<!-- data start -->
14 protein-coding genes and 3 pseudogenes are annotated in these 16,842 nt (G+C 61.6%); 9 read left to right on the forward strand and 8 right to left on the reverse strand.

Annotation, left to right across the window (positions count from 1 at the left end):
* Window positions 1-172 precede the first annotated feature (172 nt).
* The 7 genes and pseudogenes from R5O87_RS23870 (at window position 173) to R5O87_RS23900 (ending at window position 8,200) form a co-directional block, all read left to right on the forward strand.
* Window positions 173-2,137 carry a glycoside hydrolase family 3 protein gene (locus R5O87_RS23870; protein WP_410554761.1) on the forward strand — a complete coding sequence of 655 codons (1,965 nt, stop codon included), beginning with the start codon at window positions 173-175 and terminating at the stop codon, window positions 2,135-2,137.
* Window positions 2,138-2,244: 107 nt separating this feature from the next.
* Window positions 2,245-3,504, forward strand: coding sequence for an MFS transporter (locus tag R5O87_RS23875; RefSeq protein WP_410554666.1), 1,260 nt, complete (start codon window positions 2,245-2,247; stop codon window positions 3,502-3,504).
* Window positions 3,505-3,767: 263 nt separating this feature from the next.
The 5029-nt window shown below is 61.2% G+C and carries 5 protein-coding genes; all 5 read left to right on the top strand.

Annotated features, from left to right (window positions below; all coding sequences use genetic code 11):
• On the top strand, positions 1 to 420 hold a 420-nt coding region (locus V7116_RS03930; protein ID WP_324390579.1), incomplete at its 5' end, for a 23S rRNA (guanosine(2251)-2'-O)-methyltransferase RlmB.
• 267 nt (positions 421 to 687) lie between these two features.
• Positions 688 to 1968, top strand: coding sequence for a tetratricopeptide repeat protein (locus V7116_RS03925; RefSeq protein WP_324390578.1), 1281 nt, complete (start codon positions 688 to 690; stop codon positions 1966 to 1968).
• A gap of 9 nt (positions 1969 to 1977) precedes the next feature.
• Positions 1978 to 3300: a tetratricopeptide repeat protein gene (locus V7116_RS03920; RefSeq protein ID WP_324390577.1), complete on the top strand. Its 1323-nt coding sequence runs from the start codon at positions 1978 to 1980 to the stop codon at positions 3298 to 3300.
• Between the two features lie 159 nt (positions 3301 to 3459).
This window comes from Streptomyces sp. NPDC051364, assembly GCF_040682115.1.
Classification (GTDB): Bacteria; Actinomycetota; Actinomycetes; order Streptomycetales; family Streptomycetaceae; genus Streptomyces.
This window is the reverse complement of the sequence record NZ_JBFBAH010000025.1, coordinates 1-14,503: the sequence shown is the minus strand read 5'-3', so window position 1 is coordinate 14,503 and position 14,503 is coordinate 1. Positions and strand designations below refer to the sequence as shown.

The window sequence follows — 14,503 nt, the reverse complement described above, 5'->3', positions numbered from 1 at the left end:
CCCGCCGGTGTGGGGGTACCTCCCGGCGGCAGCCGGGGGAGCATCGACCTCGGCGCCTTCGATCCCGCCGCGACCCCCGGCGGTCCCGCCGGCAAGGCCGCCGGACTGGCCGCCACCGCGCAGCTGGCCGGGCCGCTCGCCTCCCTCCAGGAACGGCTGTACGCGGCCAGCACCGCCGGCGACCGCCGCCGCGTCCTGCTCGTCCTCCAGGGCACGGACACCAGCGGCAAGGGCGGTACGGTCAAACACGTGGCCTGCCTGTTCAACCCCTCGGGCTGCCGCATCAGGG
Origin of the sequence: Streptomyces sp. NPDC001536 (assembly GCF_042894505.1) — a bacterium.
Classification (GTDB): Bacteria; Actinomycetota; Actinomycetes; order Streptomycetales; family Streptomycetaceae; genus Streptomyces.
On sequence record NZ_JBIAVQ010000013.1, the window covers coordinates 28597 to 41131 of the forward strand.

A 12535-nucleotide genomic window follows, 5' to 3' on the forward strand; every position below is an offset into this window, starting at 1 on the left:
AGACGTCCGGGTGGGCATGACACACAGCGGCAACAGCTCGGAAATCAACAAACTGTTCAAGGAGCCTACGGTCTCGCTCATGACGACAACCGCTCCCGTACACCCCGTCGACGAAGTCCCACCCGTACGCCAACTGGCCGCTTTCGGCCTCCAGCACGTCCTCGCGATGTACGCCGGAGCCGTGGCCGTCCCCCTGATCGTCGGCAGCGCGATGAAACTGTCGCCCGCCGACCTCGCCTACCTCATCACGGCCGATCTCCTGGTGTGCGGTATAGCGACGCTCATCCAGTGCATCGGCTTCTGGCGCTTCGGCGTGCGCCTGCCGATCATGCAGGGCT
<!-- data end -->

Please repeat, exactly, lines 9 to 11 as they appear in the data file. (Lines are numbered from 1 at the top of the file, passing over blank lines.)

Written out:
The 5029-nt window shown below is 61.2% G+C and carries 5 protein-coding genes; all 5 read left to right on the top strand.

Annotated features, from left to right (window positions below; all coding sequences use genetic code 11):
• On the top strand, positions 1 to 420 hold a 420-nt coding region (locus V7116_RS03930; protein ID WP_324390579.1), incomplete at its 5' end, for a 23S rRNA (guanosine(2251)-2'-O)-methyltransferase RlmB.